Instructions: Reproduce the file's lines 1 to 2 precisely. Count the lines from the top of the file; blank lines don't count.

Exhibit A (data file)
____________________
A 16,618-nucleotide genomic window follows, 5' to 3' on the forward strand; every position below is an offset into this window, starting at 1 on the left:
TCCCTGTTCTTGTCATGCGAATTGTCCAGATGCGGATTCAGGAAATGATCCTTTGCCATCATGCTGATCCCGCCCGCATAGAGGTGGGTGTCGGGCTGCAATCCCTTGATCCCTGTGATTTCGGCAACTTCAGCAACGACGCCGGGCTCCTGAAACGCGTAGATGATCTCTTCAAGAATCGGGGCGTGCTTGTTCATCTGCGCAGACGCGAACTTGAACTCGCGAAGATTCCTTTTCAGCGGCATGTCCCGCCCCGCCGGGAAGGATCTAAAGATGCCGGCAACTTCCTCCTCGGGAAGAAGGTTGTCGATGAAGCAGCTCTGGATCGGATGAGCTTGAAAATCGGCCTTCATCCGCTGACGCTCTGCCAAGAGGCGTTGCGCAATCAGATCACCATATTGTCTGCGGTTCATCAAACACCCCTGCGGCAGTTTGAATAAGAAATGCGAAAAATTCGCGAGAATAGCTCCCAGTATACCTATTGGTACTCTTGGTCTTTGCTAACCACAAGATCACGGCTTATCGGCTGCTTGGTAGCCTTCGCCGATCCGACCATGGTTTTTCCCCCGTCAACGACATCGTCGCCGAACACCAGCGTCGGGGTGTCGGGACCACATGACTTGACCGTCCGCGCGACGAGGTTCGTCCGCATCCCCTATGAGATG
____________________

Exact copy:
A 16,618-nucleotide genomic window follows, 5' to 3' on the forward strand; every position below is an offset into this window, starting at 1 on the left:
TCCCTGTTCTTGTCATGCGAATTGTCCAGATGCGGATTCAGGAAATGATCCTTTGCCATCATGCTGATCCCGCCCGCATAGAGGTGGGTGTCGGGCTGCAATCCCTTGATCCCTGTGATTTCGGCAACTTCAGCAACGACGCCGGGCTCCTGAAACGCGTAGATGATCTCTTCAAGAATCGGGGCGTGCTTGTTCATCTGCGCAGACGCGAACTTGAACTCGCGAAGATTCCTTTTCAGCGGCATGTCCCGCCCCGCCGGGAAGGATCTAAAGATGCCGGCAACTTCCTCCTCGGGAAGAAGGTTGTCGATGAAGCAGCTCTGGATCGGATGAGCTTGAAAATCGGCCTTCATCCGCTGACGCTCTGCCAAGAGGCGTTGCGCAATCAGATCACCATATTGTCTGCGGTTCATCAAACACCCCTGCGGCAGTTTGAATAAGAAATGCGAAAAATTCGCGAGAATAGCTCCCAGTATACCTATTGGTACTCTTGGTCTTTGCTAACCACAAGATCACGGCTTATCGGCTGCTTGGTAGCCTTCGCCGATCCGACCATGGTTTTTCCCCCGTCAACGACATCGTCGCCGAACACCAGCGTCGGGGTGTCGGGACCACATGACTTGACCGTCCGCGCGACGAGGTTCGTCCGCATCCCCTATGAGATG